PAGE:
According to Dr Timothy E McAlindon, MD, MPH, Chief, Division of Rheumatology and Professor, Tufts University School of Medicine, US, and author of a topical study reviewing the scientific evidence of glucosamine and chondroitin, “The jury is still out on whether this works.” Nevertheless, Dr McAlindon and his colleagues agree that there is convincing evidence that “some glucosamine products” may actually help reduce inflammation and alleviate pain of osteoarthritis. But, what they are not clear about is whether glucosamine [and, chondroitin] can also ‘freeze’ and ‘turnaround’ the disorder.

Other researchers maintain that a number of documented benefits may be exaggerated — or, that the conclusions of several studies were ‘inclined’ and methodologically inconsistent. Some say, it is just the opposite. Their raison d’être: just one of the major 15 studies, researchers had, at one point of time, and thoroughly looked into, was sponsored by manufacturers and/or pharmaceutical companies.

In an article published in Osteoarthritis and Cartilage, principal investigator Dr Amal K Das, MD, found that glucosamine/chondroitin sulphate dietary supplement [Cosamin DS] was effective in the management of joint pain in the knee. The randomised, placebo-controlled, peer-reviewed, clinical study was conducted on a group of patients, involving a combination of glucosamine and chondroitin sulphate and using a standardised index to measuring joint pain. In the study, glucosamine/chondroitin supplements showed significant improvement in the management of joint pain in the knee. The response rate was 52 per cent in comparison to a 28 per cent response rate in the placebo [dummy pill] group.

Balancing Act

The two supplements, glucosamine and chondroitin, as some dispassionate clinicians say, restore the joint modelling process and elevate balance in treatable cases — balance holds the key to stopping osteoarthritis from running wild. Besides, the duo props up the proteoglycans’ building, or re-building, ability, aside from chondrocytes. In a major [double-blind] study, published in The Lancet, researchers from four countries found convincing evidence that glucosamine had the ability to prevent osteoarthritis progression in a group of study subjects. A double-blind study is a clinical trial in which neither the study staff nor the participants know which participants are receiving the experimental substance, and who are receiving a placebo, or another therapy. Double-blind trials are thought to produce objective results, since the researchers’ and volunteers’ expectations about the experimental substance do not affect the outcome.

The study was no quick clinical ‘mug-shot’ at glucosamine; it was based on sound scientific principles and adhered to the strictest norms. This isn’t all. Neither the patients nor medical professionals had the ‘ghost of an idea,’ or clue, as to who among the trial group was taking glucosamine and/or placebo. The study was also without bias, because there is always the prospect of detracting from the merits of any benefit as having emerged due to ‘straight-line’ thinking, or contemplation.

The patients in the study were all afflicted with osteoarthritis of the knee joint. Exactly half of the individuals took 1,500 mg of glucosamine sulphate per day; the other half was given placebo. The supplement ‘diet’ went on for a period of three years and the end-result was encouraging. Pain dropped by 20-25 per cent among the subjects taking glucosamine; symptoms increased by 10 per cent in the placebo group. X-ray studies also substantiated the progress — the glucosamine group showed no deterioration in their knee-joint abnormalities, whereas the placebo group continued to experience worsening abnormalities.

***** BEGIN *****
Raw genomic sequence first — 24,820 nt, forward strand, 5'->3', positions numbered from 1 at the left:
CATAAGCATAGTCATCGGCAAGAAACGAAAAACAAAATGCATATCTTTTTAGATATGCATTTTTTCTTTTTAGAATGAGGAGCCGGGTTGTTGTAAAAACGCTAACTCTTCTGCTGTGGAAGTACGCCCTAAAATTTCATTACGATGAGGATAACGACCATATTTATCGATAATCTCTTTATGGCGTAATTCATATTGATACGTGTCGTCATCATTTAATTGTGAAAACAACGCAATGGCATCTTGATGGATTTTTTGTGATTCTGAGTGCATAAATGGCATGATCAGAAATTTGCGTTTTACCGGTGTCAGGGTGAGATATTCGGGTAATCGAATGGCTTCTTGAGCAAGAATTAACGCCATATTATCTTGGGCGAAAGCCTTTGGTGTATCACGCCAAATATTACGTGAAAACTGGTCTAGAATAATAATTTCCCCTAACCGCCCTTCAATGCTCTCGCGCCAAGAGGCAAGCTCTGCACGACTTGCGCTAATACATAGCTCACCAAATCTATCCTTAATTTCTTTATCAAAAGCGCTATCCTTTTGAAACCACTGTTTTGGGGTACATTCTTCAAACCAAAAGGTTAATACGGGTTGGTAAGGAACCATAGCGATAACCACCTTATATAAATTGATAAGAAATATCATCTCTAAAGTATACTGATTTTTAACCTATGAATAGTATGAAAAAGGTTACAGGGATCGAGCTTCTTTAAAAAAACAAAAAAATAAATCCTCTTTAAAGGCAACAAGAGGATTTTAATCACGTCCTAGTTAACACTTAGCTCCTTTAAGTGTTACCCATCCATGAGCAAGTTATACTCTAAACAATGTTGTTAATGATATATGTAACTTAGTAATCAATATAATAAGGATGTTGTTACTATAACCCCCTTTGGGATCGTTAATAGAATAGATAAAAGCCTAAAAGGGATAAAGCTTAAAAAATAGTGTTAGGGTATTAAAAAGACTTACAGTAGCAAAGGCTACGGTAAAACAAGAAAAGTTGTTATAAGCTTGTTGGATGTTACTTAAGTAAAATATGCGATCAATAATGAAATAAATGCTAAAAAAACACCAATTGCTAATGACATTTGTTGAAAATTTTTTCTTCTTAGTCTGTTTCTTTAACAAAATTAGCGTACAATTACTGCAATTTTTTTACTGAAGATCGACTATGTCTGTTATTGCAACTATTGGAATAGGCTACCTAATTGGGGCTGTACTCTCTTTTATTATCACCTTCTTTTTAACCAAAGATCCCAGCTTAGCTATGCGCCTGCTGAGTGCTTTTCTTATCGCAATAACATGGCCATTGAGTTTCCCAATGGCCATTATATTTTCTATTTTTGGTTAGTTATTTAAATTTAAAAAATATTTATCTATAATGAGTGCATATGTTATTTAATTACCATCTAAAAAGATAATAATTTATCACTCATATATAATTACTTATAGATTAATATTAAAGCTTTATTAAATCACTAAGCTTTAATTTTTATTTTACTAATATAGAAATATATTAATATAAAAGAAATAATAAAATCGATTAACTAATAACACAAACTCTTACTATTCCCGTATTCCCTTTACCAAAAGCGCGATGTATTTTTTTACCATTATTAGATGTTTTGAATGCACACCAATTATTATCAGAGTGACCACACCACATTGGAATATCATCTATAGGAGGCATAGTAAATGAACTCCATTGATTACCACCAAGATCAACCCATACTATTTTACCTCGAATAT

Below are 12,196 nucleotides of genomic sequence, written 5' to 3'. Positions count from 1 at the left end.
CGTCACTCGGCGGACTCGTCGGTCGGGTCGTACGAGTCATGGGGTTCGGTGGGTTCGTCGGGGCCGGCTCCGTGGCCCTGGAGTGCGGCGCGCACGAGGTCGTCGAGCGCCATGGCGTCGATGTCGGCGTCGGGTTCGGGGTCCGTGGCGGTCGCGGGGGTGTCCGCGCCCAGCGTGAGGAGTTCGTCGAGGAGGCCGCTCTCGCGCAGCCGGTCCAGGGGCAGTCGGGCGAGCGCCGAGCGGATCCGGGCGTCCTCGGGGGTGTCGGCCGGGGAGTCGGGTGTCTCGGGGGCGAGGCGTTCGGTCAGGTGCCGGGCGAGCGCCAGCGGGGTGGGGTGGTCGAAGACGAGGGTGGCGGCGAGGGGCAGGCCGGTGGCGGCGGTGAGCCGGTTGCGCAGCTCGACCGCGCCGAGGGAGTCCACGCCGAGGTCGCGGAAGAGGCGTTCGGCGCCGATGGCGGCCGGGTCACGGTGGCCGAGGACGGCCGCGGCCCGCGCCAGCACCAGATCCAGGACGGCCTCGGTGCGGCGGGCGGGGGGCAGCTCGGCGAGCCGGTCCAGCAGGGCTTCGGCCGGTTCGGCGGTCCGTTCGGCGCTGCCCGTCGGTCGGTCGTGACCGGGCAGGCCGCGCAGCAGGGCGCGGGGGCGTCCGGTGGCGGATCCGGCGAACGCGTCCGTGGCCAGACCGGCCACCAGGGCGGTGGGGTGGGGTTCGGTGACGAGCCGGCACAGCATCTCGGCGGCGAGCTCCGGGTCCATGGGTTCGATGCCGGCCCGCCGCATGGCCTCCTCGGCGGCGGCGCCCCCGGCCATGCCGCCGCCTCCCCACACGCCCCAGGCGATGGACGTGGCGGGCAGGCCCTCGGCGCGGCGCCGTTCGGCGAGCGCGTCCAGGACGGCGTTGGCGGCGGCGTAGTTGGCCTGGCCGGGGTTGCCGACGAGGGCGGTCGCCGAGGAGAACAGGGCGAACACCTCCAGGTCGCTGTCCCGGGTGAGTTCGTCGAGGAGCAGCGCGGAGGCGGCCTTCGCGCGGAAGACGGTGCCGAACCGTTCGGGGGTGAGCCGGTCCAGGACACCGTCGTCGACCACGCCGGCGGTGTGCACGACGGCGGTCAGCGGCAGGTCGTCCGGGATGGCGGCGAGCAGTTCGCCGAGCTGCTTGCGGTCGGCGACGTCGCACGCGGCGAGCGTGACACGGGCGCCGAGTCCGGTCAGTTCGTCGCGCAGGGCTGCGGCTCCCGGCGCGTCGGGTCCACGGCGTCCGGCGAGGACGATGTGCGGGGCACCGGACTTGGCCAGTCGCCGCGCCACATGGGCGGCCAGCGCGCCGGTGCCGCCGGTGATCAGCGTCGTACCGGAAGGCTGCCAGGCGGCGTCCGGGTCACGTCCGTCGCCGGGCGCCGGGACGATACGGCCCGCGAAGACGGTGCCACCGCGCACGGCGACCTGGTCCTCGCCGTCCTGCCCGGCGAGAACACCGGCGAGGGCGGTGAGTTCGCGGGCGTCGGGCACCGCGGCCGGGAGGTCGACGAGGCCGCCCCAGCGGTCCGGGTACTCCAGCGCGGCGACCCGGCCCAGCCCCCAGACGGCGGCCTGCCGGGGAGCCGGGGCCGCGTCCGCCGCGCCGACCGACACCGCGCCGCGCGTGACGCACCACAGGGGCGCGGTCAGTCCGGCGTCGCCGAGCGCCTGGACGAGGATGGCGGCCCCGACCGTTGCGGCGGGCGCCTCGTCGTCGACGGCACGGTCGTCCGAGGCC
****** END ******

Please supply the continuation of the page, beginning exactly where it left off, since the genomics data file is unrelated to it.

This was a ground-breaking outcome even though it did not necessarily excite researchers who had already concurred that glucosamine was able to help the cartilage rebuild itself — with the aid of scanned electron micrographs. The experience was similar with patients taking chondroitin [800 mg per day] supplements. When an adult group of patients, with thinning cartilage, was given oral doses of chondroitin and placebo, for a period of one year, the cartilage in the former not only stopped thinning, but also improved its thickness. Besides this, the group showed adequate improvement in pain and joint mobility, among other parameters.

The real shot in the arm for the two supplements emerged, thanks to the ‘reception’ they received from Drs Jason Theodosakis, Brian Adderly, and Barry Fox’s landmark book, The Arthritis Cure. The book contended, in clear terms, the medical fact that glucosamine and chondroitin, in conjunction, could halt, reverse, and even offer a ‘cure’ for osteoarthritis. Soon enough, the two supplements became as big a name as the newest, or latest, blockbuster movie from Hollywood, or Bollywood.

It is, of course, simple for one to go overboard in view of the fact that the two supplements seem to break new ground with every realistic trial. It would also be, at the same time, no exaggeration to say that some highly qualified and respected researchers have gone on record, despite their usual scientific inclination for discretion, and recommend that it would be useful to try the two-supplement-option prior to the use of aspirin, NSAIDs, or surgery — albeit the duo is no ‘fool-proof’ panacea for all osteoarthritis patients.

Dr RAJGOPAL NIDAMBOOR, PhD, is a wellness physician-writer-editor, independent researcher, critic, columnist, author and publisher. His published work includes hundreds of newspaper, magazine, web articles, essays, meditations, columns, and critiques on a host of subjects, eight books on natural health, two coffee table tomes and an encyclopaedic treatise on Indian philosophy. He is Chief Wellness Officer, Docco360 — a mobile health application/platform connecting patients with Ayurveda, homeopathic and Unani physicians, and nutrition therapists, among others, from the comfort of their home — and, Editor-in-Chief, ThinkWellness360.